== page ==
Unlike many states, Maine has not implemented legislation that explicitly addresses developmental education or its reform in higher education. The abiding context for developmental education in Maine’s community colleges is described in NERCHE’s and The Institute for Higher Education Policy’s 2002 pilot study, “Developmental Education and College Opportunity in New England”:
Maine . . . does not have a current developmental education policy at the state system level, nor does it have a community college system. It has, rather, a system consisting of seven technical colleges, each of which has the autonomy to determine the best approach to developmental learning. All colleges offer various developmental courses and services along with learning centers, tutoring, and/or TRIO funded college success activities to assure that students enrolling have the academic competencies to succeed in first semester college courses. (9)
Even though legislation does not address this issue directly, some educational initiatives since 2003 do have a bearing on how developmental education has been implemented into Maine’s community college system.
In 2003, Maine’s technical colleges and adult education system (MAEA) partnered to implement a developmental curriculum designed to help Maine adults “transition successfully into college” (MCCS). The objective of this initiative was to increase the level of educational attainment of Maine’s citizens, who lag behind the attainment of other New England states.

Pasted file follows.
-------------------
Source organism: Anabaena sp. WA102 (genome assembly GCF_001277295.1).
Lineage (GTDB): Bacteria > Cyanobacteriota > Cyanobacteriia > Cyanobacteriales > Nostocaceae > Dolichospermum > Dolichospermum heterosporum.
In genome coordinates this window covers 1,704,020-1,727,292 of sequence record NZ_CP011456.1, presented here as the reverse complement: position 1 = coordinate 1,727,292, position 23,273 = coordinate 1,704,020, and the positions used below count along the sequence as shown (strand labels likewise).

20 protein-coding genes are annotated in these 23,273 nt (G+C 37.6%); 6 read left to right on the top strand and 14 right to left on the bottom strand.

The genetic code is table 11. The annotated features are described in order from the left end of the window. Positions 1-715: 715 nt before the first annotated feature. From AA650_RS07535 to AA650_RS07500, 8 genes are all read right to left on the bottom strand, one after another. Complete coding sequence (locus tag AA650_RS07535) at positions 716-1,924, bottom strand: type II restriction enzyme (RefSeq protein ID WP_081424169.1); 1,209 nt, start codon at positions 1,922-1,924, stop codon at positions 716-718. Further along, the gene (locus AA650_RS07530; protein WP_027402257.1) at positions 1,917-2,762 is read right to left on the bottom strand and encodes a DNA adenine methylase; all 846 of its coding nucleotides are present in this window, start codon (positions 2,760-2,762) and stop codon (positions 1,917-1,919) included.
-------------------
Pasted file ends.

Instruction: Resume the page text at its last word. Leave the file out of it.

Echoing this earlier effort, the 123rd Maine State Legislature adopted House Paper (HP) 1628, which was a joint resolution in support of developing “strategies to increase postsecondary access, retention, and completion for low-wage, low-skilled adults.” In this resolution, the legislative committee recommended several policy opportunities to facilitate collaboration between Maine’s community college system and private sector. The aim of this collaboration was to improve the professional preparation of Maine’s low-wage, low-skill adult (non-traditional student) population. Central among these recommendations were the following:
1. “the commission recommended that, to the extent possible, adult education program resources be used for remedial or developmental education that prepares low-wage individuals to enroll in a postsecondary education program” and
2. “the commission recommended that the Commissioner of Education work with the Maine Adult Education Association and the Maine Community College System to colocate adult education programs with community college campuses where feasible, to provide seamless remedial course offerings to low-wage adult students and to maximize the value of federal financial aid to students.”
Maine State Legislature. HP1678, Joint Resolution In Support Of The Recommendations Of TheCommission To Develop Strategies To Increase Postecondary Access, Retention And Completion For Low-Wage, Low-Skilled Adults.123rd Maine State Legislature. 1st spec. sess. Web. 6 May 2014
Developmental Education and College Opportunity in New England: Lessons for a National Study ofState and System Policy Impacts, a Pilot Study. Washington, DC: Institute for Higher Education Policy, 2002. Web. 6 May 2014
Maine Community College System. Technical College, Adult Education Systems Collaborate To IncreaseAccess To College For Maine Adults. Augusta, ME: MCCS, 22 January 2003. Web. 6 May 2014.